Gregor Robertson. Kathleen Wynne. Rob Ford. The list of politicians joining Justin Trudeau in admitting to smoking marijuana continues to grow. Which can't hurt the B.C. campaign working hard to force a referendum on pot laws.
Vancouver Mayor Gregor Robertson told The Globe and Mail he had smoked it infrequently in the past and that he supports legalization.
And way back in 2012, B.C. Premier Christy Clark all but admitted to smoking weed while she was in high school: "I graduated from Burnaby South Senior Secondary in 1983 and there was a lot of that going on when I was in high school and I didn't avoid it all together."
And that may be just fine with most Canadians, as polls show the country is warming to the idea of decriminalization.
A Forum Research poll released Aug. 24 showed that over 69 per cent of respondents supported decriminalizing or legalizing and taxing marijuana, a four per cent increase since its last weed-related poll in November 2012. The poll surveyed 1,189 Canadians aged 18 or older.
That figure marks a huge shift when compared to the 19 per cent who professed support of legalization in a 1977 Environics poll. But it's been a gradual change: 29 per cent were in favour in 1995, while 45 per cent of respondents supported decriminalization in a June 2000 EKOS poll.
Story continues below gallery
The latest numbers are positive news for Dana Larsen, a longtime marijuana activist who is now leading the Sensible BC campaign to decriminalize the drug in British Columbia.
He said the political talk around marijuana has helped boost his campaign by keeping the issue in the public eye.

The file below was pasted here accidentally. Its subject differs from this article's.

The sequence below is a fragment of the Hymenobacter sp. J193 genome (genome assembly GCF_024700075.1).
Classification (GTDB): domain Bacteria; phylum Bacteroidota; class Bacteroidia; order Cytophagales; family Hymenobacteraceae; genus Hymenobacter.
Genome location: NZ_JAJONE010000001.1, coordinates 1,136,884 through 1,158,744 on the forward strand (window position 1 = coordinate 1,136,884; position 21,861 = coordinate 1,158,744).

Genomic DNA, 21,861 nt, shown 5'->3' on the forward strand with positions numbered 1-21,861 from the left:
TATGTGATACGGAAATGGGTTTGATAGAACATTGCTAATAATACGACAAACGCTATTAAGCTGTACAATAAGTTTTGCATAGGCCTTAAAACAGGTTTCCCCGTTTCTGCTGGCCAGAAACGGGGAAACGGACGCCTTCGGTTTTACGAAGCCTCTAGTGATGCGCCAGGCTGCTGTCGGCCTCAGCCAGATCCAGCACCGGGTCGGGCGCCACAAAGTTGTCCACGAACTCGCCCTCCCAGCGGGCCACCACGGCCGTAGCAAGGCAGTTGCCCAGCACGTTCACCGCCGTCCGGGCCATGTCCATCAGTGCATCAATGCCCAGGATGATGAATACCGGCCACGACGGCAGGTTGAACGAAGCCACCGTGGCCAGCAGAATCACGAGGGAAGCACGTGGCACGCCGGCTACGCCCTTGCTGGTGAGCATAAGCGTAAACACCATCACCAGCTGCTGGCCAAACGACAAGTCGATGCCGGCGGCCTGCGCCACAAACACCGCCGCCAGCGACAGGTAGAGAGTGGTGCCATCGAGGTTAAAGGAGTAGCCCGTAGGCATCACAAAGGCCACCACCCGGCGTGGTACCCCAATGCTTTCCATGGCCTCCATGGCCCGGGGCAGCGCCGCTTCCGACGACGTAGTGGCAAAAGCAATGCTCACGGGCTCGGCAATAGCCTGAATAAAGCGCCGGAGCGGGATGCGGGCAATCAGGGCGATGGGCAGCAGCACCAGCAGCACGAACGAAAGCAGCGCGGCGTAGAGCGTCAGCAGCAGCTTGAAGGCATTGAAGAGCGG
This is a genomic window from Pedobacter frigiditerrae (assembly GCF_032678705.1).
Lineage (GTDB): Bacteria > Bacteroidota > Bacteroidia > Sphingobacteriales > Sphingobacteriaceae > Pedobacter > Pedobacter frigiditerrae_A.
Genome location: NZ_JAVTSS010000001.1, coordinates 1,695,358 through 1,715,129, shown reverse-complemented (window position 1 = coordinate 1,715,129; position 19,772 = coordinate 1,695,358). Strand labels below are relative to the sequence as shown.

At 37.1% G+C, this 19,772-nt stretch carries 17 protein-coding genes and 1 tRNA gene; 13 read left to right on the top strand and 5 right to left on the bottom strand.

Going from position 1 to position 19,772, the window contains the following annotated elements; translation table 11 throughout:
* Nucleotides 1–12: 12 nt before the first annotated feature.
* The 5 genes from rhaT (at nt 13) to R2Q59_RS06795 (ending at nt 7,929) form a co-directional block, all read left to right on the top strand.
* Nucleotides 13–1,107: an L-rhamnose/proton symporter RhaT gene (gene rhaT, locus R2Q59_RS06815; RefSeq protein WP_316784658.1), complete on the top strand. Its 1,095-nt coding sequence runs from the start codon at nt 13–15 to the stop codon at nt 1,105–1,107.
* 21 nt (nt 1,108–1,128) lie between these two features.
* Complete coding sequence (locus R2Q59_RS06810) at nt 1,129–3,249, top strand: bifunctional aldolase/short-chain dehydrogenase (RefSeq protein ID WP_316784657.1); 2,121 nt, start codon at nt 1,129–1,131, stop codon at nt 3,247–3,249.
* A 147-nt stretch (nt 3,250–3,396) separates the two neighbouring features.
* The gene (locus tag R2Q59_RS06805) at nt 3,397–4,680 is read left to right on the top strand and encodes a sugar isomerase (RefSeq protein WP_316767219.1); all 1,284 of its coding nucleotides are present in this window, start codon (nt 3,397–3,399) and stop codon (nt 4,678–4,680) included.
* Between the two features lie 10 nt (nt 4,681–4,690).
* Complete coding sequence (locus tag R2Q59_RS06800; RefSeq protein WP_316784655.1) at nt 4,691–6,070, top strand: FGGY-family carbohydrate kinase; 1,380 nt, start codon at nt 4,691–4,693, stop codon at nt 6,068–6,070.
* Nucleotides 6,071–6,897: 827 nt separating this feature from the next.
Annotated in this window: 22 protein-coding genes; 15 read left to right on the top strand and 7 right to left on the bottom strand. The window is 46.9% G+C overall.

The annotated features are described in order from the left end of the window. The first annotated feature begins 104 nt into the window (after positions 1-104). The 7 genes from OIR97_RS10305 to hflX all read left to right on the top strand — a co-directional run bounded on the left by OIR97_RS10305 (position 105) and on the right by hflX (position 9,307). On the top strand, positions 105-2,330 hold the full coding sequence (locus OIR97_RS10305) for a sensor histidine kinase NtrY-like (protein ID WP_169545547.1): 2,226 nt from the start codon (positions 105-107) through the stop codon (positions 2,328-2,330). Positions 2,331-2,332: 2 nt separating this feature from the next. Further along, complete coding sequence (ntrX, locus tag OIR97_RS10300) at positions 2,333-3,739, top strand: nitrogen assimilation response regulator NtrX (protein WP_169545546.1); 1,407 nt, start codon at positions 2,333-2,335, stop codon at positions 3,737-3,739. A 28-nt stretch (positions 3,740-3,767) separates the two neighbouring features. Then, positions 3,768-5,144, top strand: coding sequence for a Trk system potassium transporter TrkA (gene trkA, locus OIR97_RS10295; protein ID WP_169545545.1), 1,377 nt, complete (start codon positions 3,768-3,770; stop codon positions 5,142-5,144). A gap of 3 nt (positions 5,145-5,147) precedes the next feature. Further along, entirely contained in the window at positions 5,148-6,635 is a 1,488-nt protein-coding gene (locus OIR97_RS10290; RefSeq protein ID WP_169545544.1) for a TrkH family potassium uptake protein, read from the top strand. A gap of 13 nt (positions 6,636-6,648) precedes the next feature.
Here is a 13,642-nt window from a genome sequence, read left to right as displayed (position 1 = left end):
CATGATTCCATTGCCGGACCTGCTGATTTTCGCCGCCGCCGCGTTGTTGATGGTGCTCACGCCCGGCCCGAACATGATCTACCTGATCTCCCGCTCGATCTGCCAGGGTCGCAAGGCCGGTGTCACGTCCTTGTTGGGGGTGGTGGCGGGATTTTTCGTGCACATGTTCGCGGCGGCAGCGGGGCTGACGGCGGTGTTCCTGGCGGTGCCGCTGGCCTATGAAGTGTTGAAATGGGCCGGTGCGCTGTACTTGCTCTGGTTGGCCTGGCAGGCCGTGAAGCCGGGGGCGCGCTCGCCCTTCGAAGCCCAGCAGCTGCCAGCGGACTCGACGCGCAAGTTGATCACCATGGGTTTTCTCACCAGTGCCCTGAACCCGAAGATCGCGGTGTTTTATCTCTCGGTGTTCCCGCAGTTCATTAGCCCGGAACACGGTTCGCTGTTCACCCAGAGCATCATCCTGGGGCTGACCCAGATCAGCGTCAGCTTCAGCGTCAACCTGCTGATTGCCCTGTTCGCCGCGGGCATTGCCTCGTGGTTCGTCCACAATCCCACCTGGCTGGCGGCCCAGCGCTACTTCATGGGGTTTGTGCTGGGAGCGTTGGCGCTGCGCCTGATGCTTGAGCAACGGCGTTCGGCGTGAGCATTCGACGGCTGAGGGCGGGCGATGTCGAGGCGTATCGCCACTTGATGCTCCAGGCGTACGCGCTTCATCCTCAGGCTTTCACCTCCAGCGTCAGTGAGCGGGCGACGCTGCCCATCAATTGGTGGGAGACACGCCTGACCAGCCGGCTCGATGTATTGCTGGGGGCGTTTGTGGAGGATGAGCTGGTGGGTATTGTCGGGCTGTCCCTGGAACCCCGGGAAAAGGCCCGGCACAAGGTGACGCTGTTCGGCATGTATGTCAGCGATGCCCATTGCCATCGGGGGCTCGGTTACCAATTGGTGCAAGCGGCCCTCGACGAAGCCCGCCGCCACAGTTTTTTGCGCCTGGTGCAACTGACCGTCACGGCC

"It's helped a lot in terms of getting us into the media and keeping the story alive," he said.
"It's all helping to get Canadians to focus on this law, and the potential to make some very serious changes to this law in the next few years."
Starting Sept. 9, he and a group of canvassers will collect signatures to push for a referendum on the Sensible Policing Act which, if passed, would stop police enforcing pot possession laws. He needs 10 per cent of signatures in every electoral riding to force a referendum.
Larsen said that politicians talking pot has helped beat back stereotypes about marijuana, but he believes that the change in public opinion has more to do with legalization south of the border.
"I definitely think that Washington and Colorado voting to legalize has galvanized a lot of Canadians," he said.
"There's always been a fear among Canadians that if we were to adopt non-punitive rational marijuana policies, that America would punish us, or shut down the border or take some kind of action.
"But when they've done it on their side, I think that fear has just dissipated away, and people really shouldn't be afraid anymore."
Larsen added that greater understanding of marijuana's medical benefits has also helped push people in favour of legalization.
"The perception of the marijuana user might have changed from a hippie hedonist to a sick grandma," he said.
"If you actually know someone who uses cannabis as a medicine, and they're someone that you know and love, it's really hard to demonize that person and to demonize the plant in the same way."
Larsen said he has recruited just over 1,200 canvassers to collect signatures, with an ultimate goal of 5,000 in total. He said he has toured over 100 towns looking for supporters, meeting them in coffee shops and local restaurants along the way.
Larsen singled out Nanaimo and Victoria as his strongest turnouts, with about two dozen people showing up for events in both cities, and he will soon set up an office in B.C.'s capital to act as a central organizing and signup station.
"We're really at what must be the tipping point," he said of public opinion around marijuana laws.